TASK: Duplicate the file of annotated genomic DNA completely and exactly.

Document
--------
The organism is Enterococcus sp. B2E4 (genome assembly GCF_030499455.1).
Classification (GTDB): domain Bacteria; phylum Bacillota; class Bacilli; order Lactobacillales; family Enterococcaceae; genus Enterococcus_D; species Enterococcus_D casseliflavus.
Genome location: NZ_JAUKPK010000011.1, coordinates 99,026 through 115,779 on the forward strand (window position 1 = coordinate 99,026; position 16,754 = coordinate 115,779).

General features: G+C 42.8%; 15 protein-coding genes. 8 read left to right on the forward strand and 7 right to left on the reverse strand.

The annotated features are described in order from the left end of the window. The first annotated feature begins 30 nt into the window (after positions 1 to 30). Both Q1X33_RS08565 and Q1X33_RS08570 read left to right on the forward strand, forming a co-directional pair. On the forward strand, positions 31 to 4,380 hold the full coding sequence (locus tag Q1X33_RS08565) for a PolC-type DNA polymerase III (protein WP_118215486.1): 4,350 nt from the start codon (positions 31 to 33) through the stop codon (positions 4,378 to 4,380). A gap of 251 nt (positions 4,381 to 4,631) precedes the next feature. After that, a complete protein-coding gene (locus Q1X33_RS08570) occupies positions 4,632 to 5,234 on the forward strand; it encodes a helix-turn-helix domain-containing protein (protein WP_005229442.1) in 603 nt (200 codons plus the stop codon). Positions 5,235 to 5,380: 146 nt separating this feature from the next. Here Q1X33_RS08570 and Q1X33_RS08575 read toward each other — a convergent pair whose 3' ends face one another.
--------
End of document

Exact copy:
The organism is Enterococcus sp. B2E4 (genome assembly GCF_030499455.1).
Classification (GTDB): domain Bacteria; phylum Bacillota; class Bacilli; order Lactobacillales; family Enterococcaceae; genus Enterococcus_D; species Enterococcus_D casseliflavus.
Genome location: NZ_JAUKPK010000011.1, coordinates 99,026 through 115,779 on the forward strand (window position 1 = coordinate 99,026; position 16,754 = coordinate 115,779).

General features: G+C 42.8%; 15 protein-coding genes. 8 read left to right on the forward strand and 7 right to left on the reverse strand.

The annotated features are described in order from the left end of the window. The first annotated feature begins 30 nt into the window (after positions 1 to 30). Both Q1X33_RS08565 and Q1X33_RS08570 read left to right on the forward strand, forming a co-directional pair. On the forward strand, positions 31 to 4,380 hold the full coding sequence (locus tag Q1X33_RS08565) for a PolC-type DNA polymerase III (protein WP_118215486.1): 4,350 nt from the start codon (positions 31 to 33) through the stop codon (positions 4,378 to 4,380). A gap of 251 nt (positions 4,381 to 4,631) precedes the next feature. After that, a complete protein-coding gene (locus Q1X33_RS08570) occupies positions 4,632 to 5,234 on the forward strand; it encodes a helix-turn-helix domain-containing protein (protein WP_005229442.1) in 603 nt (200 codons plus the stop codon). Positions 5,235 to 5,380: 146 nt separating this feature from the next. Here Q1X33_RS08570 and Q1X33_RS08575 read toward each other — a convergent pair whose 3' ends face one another.